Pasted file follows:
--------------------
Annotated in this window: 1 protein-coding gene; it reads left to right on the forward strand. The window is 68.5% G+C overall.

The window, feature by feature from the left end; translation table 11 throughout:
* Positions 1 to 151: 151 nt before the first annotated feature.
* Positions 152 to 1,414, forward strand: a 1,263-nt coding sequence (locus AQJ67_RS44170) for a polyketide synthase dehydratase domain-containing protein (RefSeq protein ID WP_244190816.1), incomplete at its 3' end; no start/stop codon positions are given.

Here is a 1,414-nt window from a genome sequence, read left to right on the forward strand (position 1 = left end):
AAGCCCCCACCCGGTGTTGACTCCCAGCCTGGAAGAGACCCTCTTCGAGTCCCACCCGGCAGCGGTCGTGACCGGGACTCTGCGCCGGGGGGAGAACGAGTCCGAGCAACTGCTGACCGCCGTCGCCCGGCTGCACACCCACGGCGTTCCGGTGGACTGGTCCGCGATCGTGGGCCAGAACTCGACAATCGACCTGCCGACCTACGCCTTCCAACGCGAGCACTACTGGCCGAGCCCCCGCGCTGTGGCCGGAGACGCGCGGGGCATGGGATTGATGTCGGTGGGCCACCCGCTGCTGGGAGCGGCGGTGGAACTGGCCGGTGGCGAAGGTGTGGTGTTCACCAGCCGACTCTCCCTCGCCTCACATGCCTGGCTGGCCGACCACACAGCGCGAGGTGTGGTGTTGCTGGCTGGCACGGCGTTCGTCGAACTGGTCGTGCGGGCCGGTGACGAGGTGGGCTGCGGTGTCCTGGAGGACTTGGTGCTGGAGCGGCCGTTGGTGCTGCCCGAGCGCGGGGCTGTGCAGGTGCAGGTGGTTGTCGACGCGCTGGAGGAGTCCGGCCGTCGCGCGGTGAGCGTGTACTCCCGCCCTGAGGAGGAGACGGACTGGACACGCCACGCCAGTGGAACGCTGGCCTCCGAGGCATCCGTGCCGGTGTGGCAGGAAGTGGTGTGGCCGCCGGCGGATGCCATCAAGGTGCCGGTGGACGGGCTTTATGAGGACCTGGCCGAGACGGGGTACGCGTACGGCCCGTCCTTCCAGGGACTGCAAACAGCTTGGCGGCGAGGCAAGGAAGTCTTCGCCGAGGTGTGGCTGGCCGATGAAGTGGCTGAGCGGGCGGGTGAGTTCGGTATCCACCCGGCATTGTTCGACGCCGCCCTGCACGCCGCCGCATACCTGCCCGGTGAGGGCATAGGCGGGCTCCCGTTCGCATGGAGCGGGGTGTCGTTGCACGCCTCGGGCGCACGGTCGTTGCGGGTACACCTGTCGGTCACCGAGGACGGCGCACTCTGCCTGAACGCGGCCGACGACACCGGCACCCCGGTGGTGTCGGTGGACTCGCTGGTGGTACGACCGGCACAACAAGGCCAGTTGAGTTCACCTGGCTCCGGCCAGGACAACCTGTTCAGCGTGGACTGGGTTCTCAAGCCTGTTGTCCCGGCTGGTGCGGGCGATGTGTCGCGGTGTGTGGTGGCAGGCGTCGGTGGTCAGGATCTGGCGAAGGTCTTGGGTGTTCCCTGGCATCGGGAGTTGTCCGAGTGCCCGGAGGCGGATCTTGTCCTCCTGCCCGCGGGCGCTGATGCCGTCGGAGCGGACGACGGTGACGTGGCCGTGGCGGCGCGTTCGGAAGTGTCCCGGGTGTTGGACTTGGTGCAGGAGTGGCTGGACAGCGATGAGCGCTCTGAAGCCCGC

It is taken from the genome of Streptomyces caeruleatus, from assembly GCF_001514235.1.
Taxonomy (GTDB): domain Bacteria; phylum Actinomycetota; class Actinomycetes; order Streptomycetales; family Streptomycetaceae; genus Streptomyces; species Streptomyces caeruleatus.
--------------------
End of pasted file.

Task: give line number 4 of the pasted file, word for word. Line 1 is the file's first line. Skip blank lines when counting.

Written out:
* Positions 152 to 1,414, forward strand: a 1,263-nt coding sequence (locus AQJ67_RS44170) for a polyketide synthase dehydratase domain-containing protein (RefSeq protein ID WP_244190816.1), incomplete at its 3' end; no start/stop codon positions are given.